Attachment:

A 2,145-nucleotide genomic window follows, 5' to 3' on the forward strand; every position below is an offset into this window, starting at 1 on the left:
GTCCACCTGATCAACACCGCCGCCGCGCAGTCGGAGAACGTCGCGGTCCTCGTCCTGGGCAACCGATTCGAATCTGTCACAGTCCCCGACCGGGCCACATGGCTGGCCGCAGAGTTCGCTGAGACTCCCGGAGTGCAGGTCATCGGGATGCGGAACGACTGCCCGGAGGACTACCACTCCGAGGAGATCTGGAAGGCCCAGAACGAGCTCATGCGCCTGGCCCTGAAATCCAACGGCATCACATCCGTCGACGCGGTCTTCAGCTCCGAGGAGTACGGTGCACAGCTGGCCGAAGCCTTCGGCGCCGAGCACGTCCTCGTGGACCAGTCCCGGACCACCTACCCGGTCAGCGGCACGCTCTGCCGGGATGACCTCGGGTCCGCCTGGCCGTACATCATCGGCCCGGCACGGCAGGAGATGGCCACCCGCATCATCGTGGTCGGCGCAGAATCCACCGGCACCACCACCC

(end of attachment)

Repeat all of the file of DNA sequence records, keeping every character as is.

A 2,145-nucleotide genomic window follows, 5' to 3' on the forward strand; every position below is an offset into this window, starting at 1 on the left:
GTCCACCTGATCAACACCGCCGCCGCGCAGTCGGAGAACGTCGCGGTCCTCGTCCTGGGCAACCGATTCGAATCTGTCACAGTCCCCGACCGGGCCACATGGCTGGCCGCAGAGTTCGCTGAGACTCCCGGAGTGCAGGTCATCGGGATGCGGAACGACTGCCCGGAGGACTACCACTCCGAGGAGATCTGGAAGGCCCAGAACGAGCTCATGCGCCTGGCCCTGAAATCCAACGGCATCACATCCGTCGACGCGGTCTTCAGCTCCGAGGAGTACGGTGCACAGCTGGCCGAAGCCTTCGGCGCCGAGCACGTCCTCGTGGACCAGTCCCGGACCACCTACCCGGTCAGCGGCACGCTCTGCCGGGATGACCTCGGGTCCGCCTGGCCGTACATCATCGGCCCGGCACGGCAGGAGATGGCCACCCGCATCATCGTGGTCGGCGCAGAATCCACCGGCACCACCACCC